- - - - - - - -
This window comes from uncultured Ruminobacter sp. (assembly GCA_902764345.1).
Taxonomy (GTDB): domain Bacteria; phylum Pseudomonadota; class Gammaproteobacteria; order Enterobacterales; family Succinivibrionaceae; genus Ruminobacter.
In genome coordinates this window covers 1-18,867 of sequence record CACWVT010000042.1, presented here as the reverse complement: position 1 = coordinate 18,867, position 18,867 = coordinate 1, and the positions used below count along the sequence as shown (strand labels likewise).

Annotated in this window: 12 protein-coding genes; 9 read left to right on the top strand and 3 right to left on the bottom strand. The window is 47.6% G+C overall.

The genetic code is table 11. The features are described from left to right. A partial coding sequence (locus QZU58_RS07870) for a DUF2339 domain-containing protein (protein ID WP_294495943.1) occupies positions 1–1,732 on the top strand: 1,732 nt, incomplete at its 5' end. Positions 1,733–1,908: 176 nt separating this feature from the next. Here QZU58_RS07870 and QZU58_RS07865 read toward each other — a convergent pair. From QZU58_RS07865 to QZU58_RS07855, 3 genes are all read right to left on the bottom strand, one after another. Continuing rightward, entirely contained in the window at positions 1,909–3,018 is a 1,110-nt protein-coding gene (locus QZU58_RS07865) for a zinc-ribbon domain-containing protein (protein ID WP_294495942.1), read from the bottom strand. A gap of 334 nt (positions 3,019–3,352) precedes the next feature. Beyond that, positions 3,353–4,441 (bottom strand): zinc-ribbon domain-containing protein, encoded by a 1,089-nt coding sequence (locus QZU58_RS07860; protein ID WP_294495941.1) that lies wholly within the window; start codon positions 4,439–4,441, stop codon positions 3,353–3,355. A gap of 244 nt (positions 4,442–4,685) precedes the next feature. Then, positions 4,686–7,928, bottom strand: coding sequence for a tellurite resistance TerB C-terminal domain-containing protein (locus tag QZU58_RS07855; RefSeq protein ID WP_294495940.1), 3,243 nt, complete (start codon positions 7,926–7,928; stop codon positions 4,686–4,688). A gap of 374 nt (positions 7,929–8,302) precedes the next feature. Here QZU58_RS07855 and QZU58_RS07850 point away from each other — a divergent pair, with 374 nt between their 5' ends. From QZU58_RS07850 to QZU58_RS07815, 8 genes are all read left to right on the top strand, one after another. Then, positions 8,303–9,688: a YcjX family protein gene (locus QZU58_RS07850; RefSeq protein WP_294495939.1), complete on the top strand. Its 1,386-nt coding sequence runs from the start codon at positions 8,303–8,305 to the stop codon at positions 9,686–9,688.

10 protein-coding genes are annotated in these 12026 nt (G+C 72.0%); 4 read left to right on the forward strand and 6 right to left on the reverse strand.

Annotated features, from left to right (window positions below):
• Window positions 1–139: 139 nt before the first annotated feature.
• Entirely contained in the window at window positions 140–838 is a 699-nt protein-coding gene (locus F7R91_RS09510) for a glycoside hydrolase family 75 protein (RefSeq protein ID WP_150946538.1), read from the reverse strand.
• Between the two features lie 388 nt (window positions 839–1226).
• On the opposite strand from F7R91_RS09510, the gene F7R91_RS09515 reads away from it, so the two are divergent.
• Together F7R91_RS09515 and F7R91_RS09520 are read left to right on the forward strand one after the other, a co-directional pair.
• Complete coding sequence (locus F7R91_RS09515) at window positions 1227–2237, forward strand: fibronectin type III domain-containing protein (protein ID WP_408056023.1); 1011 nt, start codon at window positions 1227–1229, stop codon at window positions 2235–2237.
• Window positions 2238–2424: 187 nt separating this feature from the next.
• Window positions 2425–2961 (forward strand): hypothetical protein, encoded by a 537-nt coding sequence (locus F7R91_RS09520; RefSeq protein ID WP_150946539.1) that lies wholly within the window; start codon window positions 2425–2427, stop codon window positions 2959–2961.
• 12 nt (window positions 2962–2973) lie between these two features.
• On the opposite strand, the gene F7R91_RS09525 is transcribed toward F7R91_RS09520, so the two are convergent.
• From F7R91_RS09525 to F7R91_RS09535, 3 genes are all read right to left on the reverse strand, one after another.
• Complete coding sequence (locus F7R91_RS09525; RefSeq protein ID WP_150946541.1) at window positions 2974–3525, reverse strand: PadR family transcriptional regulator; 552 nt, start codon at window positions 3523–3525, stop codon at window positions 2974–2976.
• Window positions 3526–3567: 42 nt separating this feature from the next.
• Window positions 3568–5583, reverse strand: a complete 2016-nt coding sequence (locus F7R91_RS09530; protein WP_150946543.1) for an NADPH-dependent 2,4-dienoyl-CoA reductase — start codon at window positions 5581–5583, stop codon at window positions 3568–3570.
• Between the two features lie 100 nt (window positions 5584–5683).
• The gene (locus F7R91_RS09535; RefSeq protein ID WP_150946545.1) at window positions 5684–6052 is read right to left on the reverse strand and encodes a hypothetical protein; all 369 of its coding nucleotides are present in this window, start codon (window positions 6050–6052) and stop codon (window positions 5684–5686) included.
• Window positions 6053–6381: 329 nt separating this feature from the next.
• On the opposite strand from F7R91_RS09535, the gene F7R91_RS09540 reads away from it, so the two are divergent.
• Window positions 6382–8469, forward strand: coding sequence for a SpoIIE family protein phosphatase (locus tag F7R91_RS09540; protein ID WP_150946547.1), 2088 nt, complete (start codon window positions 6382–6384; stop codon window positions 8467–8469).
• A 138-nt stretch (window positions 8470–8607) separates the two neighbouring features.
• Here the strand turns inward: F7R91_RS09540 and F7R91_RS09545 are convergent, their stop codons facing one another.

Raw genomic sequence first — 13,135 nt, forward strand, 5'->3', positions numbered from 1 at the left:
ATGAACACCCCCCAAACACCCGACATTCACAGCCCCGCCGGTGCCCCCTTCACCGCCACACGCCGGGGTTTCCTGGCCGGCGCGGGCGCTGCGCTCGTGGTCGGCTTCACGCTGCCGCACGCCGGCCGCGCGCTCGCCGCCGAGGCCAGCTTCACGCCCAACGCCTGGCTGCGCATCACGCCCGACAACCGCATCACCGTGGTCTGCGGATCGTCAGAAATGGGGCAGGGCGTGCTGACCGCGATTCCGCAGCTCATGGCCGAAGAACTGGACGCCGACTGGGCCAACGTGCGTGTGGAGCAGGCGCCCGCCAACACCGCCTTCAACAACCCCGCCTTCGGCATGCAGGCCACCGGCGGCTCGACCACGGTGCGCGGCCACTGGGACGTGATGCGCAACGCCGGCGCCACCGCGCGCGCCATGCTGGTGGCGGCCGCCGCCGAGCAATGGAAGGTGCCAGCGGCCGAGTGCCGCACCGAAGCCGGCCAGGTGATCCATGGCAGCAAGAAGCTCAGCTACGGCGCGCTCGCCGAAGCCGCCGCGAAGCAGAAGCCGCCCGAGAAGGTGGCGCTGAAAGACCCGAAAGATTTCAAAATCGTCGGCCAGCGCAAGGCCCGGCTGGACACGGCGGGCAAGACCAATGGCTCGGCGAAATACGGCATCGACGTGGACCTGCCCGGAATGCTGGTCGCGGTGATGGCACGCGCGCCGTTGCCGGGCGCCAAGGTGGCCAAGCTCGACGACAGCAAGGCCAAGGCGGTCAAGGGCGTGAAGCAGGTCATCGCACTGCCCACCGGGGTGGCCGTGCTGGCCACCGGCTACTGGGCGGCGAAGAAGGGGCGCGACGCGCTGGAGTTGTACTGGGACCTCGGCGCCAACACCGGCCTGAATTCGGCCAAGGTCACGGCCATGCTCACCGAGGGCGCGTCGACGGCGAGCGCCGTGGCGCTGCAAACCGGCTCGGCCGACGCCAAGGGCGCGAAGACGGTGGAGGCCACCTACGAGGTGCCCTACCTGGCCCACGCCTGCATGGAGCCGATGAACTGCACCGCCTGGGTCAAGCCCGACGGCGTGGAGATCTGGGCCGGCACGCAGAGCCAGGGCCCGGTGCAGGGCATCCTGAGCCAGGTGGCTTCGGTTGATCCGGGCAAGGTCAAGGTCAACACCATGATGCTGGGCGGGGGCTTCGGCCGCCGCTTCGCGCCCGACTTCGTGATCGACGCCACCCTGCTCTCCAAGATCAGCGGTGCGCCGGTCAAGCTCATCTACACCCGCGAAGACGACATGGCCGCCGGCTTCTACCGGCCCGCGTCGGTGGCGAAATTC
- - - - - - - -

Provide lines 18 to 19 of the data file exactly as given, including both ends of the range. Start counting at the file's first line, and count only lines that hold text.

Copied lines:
• From F7R91_RS09525 to F7R91_RS09535, 3 genes are all read right to left on the reverse strand, one after another.
• Complete coding sequence (locus F7R91_RS09525; RefSeq protein ID WP_150946541.1) at window positions 2974–3525, reverse strand: PadR family transcriptional regulator; 552 nt, start codon at window positions 3523–3525, stop codon at window positions 2974–2976.